Book of Esther Chapter 3:1-9 Antique Commentary Quotes

Cambridge Bible

Esther 3:1

Chap. Est_3:1-6. Haman offended by Mordecai’s refusal to make obeisance

1. After these things] i.e. between the seventh (Est_2:16) and the twelfth (Est_3:7) years of Xerxes’ reign.

Haman the son of Hammedatha the Agagite] Haman’s name has been held to be another form of Humman or Humban, an Elamite deity, and that of his father to be connected with the Persian mâh and data, thus signifying given by the moon. The description of Haman as an ‘Agagite’ is perplexing. The following views have been held.

(a) Josephus (Ant. xi. 6. 5) and the Targum understand the statement literally to mean that Haman was descended from Agag, king of Amalek, the latter availing itself of the opportunity of giving a complete genealogy through Amalek to Esau (see Gen_36:12). If we accept this explanation of the word, we can see the significance which it bears for the narrator. He desires to place Mordecai and Haman before the reader in the guise of hereditary enemies, the one the descendant of Kish, and thus connected with the first king of Israel, the other the descendant of Agag, Saul’s conquered foe. As then, so now, it is a case of a contest between the Jew and his adversary.

(b) The title ‘Agagite’ may be an allegorical nickname, and intended to indicate a spiritual rather than a natural descent, one whose attitude to the chosen nation was that of the Amalekite king of earlier days.

(c) It may, however, denote a place or family otherwise unknown.

For ‘Agagite’ the LXX. here and in (Est_9:10 and) Esther 12:6 have Bugaean (Βουγαῖος), and in Est_9:24 and Esther 16:10 the Macedonian (ὁ Μακεδών). The former has been explained as originating in a mistake in reading the first letter in the Heb., or as arising from confusion with Bagoas, a favourite of Alexander the Great (Curtius vi. 5. 23). Either of two other explanations, however, is decidedly to be preferred, viz. (a) that it means bully, braggart, as it occurs twice in this sense in Homer (Il. xiii. 824, Od. xviii. 79), many of whose words were revived by writers of Alexandrian Greek, or (b) that it is a word denoting eunuch, and afterwards any court official. See Schleusner, Lexicon Vet. Test. s.v. The latter title ‘Macedonian’ either (a) points to the time when the Greek power, rendered dominant in the East by Alexander of Macedon (died b.c. 323), had become through Antiochus Epiphanes (died b.c. 164), who inherited Alexander’s conquests in Syria, the type of hostility to the nation of the Jews, or (b) is meant to indicate Haman as a traitor to the Persian power.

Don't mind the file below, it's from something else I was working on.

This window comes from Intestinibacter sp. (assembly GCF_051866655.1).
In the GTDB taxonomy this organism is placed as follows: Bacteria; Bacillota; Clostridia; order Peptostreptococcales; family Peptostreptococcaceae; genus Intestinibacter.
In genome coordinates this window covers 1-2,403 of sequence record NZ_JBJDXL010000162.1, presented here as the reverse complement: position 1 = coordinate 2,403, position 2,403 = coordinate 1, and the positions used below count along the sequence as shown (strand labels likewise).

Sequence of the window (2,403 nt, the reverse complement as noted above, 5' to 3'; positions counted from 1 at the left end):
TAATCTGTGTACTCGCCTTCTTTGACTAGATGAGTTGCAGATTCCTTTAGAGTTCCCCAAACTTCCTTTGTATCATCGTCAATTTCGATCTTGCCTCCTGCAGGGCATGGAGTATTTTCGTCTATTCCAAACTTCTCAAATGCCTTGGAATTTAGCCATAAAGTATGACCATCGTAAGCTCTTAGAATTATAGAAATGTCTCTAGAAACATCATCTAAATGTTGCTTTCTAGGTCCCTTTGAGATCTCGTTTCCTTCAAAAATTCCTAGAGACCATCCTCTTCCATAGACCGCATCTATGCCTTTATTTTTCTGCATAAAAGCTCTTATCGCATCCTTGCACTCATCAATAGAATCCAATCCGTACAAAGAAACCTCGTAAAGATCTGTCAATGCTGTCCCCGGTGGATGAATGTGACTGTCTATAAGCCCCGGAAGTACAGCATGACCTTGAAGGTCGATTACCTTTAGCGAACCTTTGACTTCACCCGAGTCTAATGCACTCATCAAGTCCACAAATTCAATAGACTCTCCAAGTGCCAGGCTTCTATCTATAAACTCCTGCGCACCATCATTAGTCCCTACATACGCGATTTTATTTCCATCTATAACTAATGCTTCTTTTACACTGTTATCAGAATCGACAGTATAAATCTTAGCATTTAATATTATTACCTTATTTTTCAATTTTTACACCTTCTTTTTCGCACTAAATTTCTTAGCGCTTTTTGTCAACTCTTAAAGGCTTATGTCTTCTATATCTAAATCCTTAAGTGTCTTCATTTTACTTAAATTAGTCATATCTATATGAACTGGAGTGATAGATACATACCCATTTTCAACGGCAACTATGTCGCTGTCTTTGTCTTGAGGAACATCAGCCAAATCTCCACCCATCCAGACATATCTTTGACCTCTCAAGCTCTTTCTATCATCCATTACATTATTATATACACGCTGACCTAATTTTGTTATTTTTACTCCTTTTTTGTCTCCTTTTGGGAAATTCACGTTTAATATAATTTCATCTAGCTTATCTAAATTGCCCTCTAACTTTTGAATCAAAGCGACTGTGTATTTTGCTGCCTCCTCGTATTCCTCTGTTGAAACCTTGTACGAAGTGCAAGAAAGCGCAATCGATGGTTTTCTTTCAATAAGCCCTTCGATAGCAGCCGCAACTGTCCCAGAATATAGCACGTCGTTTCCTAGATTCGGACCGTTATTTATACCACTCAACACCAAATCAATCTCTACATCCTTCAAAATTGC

John Gill

Esther 3:1

After these things,…. After the marriage of Esther, and the discovery of the conspiracy to take away the king’s life, five years after, as Aben Ezra observe, at least more than four years, for so it appears from Est_3:7

did King Ahasuerus promote Haman the son of Hammedatha the Agagite; whom both the Targums make to descend from Amalek, and to be of the stock or family of Agag, the common name of the kings of Amalek; and so Josephus (g); but this is not clear and certain; in the apocryphal Esther he is said to be a Macedonian; and Sulpitius the historian says (h) he was a Persian, which is not improbable; and Agag might be the name of a family or city in Persia, of which he was; and Aben Ezra observes, that some say he is the same with Memucan, see Est_1:14,

and advanced him, and set his seat above all the princes that were with him; erected a throne for him, higher than the rest, either of his own princes and nobles, or such as were his captives, see 2Ki_25:28. It was the custom of the kings of Persia, which it is probable was derived from Cyrus, to advance those to the highest seats they thought best deserved it: says he to his nobles, let there be seats with you as with me, and let the best be honoured before others;–and again, let all the best of those present be honoured with seats above others (i).

(g) Ut supra, (Antiqu. l. 11. c. 6.) sect. 5. (h) Hist. Sacr. l. 2. p. 78. (i) Xenophon, Cyropaedia, l. 8. c. 41.

Pop Cyclopedia Biblical Lit

J. Kitto


Ahasue´rus or Achashverosh is the name, or rather the title, of four Median and Persian monarchs mentioned in the Bible.

The first Ahasuerus is incidentally mentioned, in Dan_9:1, as the father of Darius the Mede. It is generally agreed that the person here referred to is the Astyages of profane history. See the article Darius.